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Sexual dimorphism, temporal niche differentiation and evidence for the Jack Sprat effect in an annual dioecious plant

Citation

Yu, Qian et al. (2021), Sexual dimorphism, temporal niche differentiation and evidence for the Jack Sprat effect in an annual dioecious plant, Dryad, Dataset, https://doi.org/10.5061/dryad.h44j0zpjx

Abstract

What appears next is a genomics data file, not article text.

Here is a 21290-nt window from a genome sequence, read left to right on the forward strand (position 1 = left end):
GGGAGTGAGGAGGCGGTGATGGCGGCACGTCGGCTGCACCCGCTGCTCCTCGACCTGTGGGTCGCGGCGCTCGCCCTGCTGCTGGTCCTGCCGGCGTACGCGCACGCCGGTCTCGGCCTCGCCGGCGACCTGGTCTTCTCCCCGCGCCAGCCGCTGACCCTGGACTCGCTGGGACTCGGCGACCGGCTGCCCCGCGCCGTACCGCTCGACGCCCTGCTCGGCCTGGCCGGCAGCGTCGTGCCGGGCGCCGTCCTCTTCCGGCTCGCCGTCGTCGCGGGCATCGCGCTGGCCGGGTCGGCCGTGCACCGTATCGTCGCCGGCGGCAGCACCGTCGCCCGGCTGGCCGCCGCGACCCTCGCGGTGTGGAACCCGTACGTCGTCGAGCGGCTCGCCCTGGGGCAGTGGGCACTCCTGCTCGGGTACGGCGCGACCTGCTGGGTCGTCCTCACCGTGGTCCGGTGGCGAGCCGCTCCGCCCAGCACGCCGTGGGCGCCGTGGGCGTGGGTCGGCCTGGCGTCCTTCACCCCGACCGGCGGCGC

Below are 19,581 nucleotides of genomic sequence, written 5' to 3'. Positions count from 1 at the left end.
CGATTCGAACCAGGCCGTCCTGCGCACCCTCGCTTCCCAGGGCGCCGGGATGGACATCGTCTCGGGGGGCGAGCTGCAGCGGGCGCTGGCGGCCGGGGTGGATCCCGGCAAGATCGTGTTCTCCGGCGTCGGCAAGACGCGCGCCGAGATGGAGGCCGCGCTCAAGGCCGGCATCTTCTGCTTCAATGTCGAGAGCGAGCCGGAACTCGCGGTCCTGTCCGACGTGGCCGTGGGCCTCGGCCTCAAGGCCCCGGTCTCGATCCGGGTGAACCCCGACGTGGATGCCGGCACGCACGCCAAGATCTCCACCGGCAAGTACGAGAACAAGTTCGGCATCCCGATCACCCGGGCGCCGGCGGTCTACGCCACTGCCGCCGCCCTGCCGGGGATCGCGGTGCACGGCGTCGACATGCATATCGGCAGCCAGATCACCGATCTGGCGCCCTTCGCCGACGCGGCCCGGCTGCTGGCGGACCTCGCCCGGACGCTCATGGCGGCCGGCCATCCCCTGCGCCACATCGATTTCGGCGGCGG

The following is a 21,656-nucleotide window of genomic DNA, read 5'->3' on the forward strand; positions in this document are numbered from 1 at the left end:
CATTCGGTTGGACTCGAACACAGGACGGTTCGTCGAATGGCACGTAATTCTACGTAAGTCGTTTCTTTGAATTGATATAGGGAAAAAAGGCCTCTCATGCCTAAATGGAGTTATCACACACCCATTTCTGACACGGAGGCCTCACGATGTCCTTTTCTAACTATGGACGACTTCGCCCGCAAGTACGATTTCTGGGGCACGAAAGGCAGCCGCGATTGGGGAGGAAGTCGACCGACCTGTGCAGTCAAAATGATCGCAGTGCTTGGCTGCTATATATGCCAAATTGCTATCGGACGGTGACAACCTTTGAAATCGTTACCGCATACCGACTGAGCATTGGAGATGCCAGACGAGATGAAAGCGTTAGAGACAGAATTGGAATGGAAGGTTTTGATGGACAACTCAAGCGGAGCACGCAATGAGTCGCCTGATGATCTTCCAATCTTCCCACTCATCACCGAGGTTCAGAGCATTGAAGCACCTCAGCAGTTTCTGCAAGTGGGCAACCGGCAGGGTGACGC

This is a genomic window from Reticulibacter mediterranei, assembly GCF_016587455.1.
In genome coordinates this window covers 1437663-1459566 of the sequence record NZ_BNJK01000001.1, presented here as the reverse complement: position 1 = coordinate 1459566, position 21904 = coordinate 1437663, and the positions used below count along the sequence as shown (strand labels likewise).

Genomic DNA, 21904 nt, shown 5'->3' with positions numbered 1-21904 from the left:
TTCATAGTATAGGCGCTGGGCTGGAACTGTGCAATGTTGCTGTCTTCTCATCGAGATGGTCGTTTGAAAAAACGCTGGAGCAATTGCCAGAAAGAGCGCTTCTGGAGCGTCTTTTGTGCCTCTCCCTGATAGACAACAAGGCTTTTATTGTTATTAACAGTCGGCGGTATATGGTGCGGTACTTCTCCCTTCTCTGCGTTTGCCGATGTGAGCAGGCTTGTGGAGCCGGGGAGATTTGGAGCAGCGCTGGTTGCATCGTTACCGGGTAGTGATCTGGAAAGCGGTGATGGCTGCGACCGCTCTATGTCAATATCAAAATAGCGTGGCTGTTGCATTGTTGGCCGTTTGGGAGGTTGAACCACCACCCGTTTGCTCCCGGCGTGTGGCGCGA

Sexual dimorphism in dioecious plants often occurs as a consequence of the different resource requirements of females and males, especially during reproduction. The contrasting reproductive roles of the sexes can influence the phenology of growth, plant size and flowering time, with implications for the intensity of competitive interactions within and between the sexes. Here, we investigate the influence of contrasting nutrient regimes and intra-sexual and inter-sexual competition on the expression of sexual dimorphism in life-history traits and biomass allocation throughout the life cycle of the dioecious annual Rumex hastatulus Baldw. (Polygonaceae). Development of a sex-specific marker enabled us to quantify the influence of competition on sex-specific differences in mortality and vegetative traits. We were particularly interested in determining whether the overall performance of the sexes might differ between the two forms of intraspecific competition, potentially providing evidence for sexual specialization in resource acquisition and niche differentiation. Our results indicated that although patterns of sexual dimorphism were dynamic they were largely insensitive to nutrient conditions. We found that intra-sexual competition was more severe than inter-sexual competition differentially affecting mortality and most traits during the vegetative and particularly the reproductive stage of the life history. Female traits values generally increased more under inter-sexual than intra-sexual competition in comparison to males. Our findings are consistent with temporal niche differentiation resulting from sexual specialization for different resource requirements and provide evidence for the 'Jack Sprat effect'.